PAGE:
in So Jos da Vitria County, Bahia, Brazil. The cut test was performed through the longitudinal section of
The SR162 is a cultivar derived from genetic mutation of the beans (Figure 1), checking the quality according to the degree of
common cocoa (Alto Amaznico group), with white seeds. The fermentation, verifying faults as color and compartmentalization of
name came from the farm where they were identified; So Roque beans, as recommended by the Ministryof Agriculture, Livestock
farm in Itagib County, Bahia, Brazil. and Supply from Brazil (Brasil, 2008) (Table 1). The fermented and
dried beans of each material were randomly collected and
determinations were performed in triplicate.
Physical characterization of the fruits

Ten ripe fruits of the selected cultivars were harvested and the total
mass of fruits, peel, seeds and placenta were individually RESULTS AND DISCUSSION
determined. The number of seeds per fruit, length, width and
thickness of fresh seeds were also determined. Physical characterization of the fruits

Fermentation and drying process

The results of physical characterization of fruits are
shown in Tables 2 and 3. According to Table 2, there was
The fermentation was carried out in 70 x 70 x 75 cm wooden boxes no significant difference in fruit weight between the two
5220 Afr. J. Biotechnol.

Figure 1. Board for cocoa beans classification (300 beans).

Table 1. Technical regulation for cutting test of cocoa beans in Brazil (Brazil, 2008).

Fault (%)
placement Damaged by
Moldy Smoky Slate Germinated Flattened
Type 1 From zero to 4.0 From zero to 1.0 From zero to 4.0 From zero to 5.0 From zero to 5.0 From zero to 5.0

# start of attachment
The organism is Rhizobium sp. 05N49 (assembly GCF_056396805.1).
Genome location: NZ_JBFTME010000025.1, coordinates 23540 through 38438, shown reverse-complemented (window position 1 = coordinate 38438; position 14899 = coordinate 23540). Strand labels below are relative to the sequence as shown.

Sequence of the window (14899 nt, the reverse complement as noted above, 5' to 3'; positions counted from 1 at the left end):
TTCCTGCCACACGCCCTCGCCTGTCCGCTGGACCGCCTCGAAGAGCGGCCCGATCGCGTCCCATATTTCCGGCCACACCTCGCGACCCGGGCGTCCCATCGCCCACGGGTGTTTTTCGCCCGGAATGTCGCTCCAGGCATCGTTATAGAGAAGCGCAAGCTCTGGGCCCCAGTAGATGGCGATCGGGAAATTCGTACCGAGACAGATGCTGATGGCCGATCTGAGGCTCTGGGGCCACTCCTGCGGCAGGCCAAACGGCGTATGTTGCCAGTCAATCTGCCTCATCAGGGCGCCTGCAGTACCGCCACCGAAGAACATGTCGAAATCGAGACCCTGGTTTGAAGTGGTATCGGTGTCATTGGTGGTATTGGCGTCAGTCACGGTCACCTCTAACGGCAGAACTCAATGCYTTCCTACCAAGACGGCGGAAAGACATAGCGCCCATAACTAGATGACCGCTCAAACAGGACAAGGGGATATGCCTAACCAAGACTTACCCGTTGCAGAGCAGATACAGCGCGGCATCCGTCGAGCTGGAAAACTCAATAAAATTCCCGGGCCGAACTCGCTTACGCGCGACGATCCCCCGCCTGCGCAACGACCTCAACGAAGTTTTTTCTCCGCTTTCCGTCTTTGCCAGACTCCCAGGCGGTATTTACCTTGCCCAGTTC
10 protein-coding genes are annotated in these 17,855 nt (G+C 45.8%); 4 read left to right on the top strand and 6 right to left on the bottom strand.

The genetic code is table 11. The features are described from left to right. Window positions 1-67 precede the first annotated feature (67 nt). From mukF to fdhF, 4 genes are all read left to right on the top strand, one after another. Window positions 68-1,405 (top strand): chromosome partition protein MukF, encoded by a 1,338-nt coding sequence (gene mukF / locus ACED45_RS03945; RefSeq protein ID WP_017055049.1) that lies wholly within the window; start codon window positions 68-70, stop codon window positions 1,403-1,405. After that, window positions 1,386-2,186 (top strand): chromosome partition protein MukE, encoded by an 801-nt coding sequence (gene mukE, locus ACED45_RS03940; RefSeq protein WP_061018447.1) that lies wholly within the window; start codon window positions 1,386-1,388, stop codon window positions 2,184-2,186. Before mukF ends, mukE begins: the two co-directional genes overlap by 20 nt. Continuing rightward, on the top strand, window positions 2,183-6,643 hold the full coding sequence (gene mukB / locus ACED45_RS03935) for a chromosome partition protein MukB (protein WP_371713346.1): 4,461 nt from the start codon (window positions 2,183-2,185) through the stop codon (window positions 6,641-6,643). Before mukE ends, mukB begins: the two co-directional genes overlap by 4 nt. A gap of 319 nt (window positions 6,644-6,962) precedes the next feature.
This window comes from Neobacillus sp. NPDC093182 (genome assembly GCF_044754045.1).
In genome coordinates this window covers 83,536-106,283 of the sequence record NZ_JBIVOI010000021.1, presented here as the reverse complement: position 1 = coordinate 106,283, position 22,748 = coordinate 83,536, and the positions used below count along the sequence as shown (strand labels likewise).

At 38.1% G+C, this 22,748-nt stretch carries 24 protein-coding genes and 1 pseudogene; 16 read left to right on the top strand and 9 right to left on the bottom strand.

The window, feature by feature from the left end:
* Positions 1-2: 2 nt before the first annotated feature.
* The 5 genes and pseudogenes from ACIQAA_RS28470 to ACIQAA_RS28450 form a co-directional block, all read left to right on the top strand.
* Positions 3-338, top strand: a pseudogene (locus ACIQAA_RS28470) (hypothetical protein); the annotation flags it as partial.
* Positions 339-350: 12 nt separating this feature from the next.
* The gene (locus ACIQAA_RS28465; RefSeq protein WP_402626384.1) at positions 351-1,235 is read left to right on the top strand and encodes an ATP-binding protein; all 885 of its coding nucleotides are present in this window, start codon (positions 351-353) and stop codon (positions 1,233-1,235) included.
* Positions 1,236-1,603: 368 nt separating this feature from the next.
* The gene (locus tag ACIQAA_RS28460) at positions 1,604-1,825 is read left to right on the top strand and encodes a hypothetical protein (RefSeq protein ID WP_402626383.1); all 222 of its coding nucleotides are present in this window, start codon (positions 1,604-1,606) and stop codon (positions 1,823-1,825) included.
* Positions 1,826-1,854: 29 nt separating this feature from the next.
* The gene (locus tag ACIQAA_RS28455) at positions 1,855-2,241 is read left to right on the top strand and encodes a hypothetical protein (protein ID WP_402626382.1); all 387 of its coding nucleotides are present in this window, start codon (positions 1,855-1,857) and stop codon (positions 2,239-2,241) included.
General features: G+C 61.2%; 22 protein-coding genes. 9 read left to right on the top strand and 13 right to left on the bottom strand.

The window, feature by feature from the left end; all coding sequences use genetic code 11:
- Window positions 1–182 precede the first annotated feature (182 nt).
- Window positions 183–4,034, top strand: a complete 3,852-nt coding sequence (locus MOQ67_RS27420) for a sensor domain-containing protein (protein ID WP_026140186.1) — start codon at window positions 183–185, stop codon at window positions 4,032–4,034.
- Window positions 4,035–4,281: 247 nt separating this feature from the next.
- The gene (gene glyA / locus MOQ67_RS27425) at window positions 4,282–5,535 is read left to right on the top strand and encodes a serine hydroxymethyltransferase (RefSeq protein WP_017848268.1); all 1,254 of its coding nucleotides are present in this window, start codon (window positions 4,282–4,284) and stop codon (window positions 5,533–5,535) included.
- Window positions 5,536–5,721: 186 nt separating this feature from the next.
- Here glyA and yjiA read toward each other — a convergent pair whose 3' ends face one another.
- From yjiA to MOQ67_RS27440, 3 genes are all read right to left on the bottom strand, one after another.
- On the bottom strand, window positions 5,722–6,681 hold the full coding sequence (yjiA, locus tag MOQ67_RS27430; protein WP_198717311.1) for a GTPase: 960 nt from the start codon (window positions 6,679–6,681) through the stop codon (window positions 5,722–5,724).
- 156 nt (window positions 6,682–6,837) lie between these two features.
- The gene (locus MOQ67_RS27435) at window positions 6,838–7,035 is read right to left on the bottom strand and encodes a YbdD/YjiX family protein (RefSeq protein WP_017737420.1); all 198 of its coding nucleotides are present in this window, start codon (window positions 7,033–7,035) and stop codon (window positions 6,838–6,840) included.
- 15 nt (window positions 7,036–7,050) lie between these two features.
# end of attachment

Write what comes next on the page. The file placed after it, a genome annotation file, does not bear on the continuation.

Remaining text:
Type 2 Above 4.0 to 6.0 Above 1.0 to 4.0 Above 4.0 to 6.0 Above 5.0 to 10.0 Above 5.0 to 6.0 Above 5.0 to 6.0
Type 3 Above 6.0 to 12.0 Above 4.0 to 6.0 Above 6.0 to 8.0 Above 10.0 to 15.0 Above 6.0 to 7.0 Above 6.0 to 7.0
Out oftype Above 12.0 to 25.0 Above 6.0 Above 8.0 Above 15.0 Above 7.0 Above 7.0

Table 2. Physical characterization of cocoa fruits from different cultivars, considering the total weight and the fruits parts.

Weight (g)
Fruit Seed Shell Pulp
SR 162 524.90127.99a* 59.5017.76b 453.50111.67a 7.603.10b
PH16 654.60132.89a 148.4030.38a 475.80108.81a 27.08.98a
Non-resistant 401.1026.33b 103.8022.16a 286.8015.16b 9.702.63b
*Results are expressed as mean standard deviation. Different letters in the same column show significant difference by the
Tukey test at 5% confidence level.

witch broom disease resistant cultivars, and these compared with PH16 cultivar, which was the heaviest
cultivars were bigger than those non-resistant one, which one. The SR162 showed the lowest seed weight, about
showed the lowest weight. It was expected, since these 50% of the other cultivars, indicating low productivity for
fruits were infected by the disease (Alameida et al., industrial use. Nevertheless, studies are necessary to
2009). However, the weight of seeds in non-resistant investigate its characteristics in order to establish the
cultivar did not show significant difference when industrial potential in producing high quality chocolates.
Cruz et al. 5221

Table 3. Physical characterization of cocoa seeds from different cultivars.

Cultivar Soluble solid (Brix)*
Number perfruit Length (mm) Width (mm) Thickness (mm)
SR 162 30.6 07.92b** 24.541.77a 11.311.07b 9.140.54a 16.121.77a
PH16 42.709.07a 23.902.24a 14.280.77a 9.570.97a 17.470.75a
Non-resistant 42.206.81a 24.541.83a 13.451.69a 8.120.75b 17.000.92a
*Values fixed to 27C; **results are expressed as mean standard deviation. Different letters in the same column
show significant difference by the Tukey test at 5% confidence level.

Figure 2. Temperature variationof cocoa beans massduring cultivars fermentation.

The values are the mean from two fermentation replicates and three temperature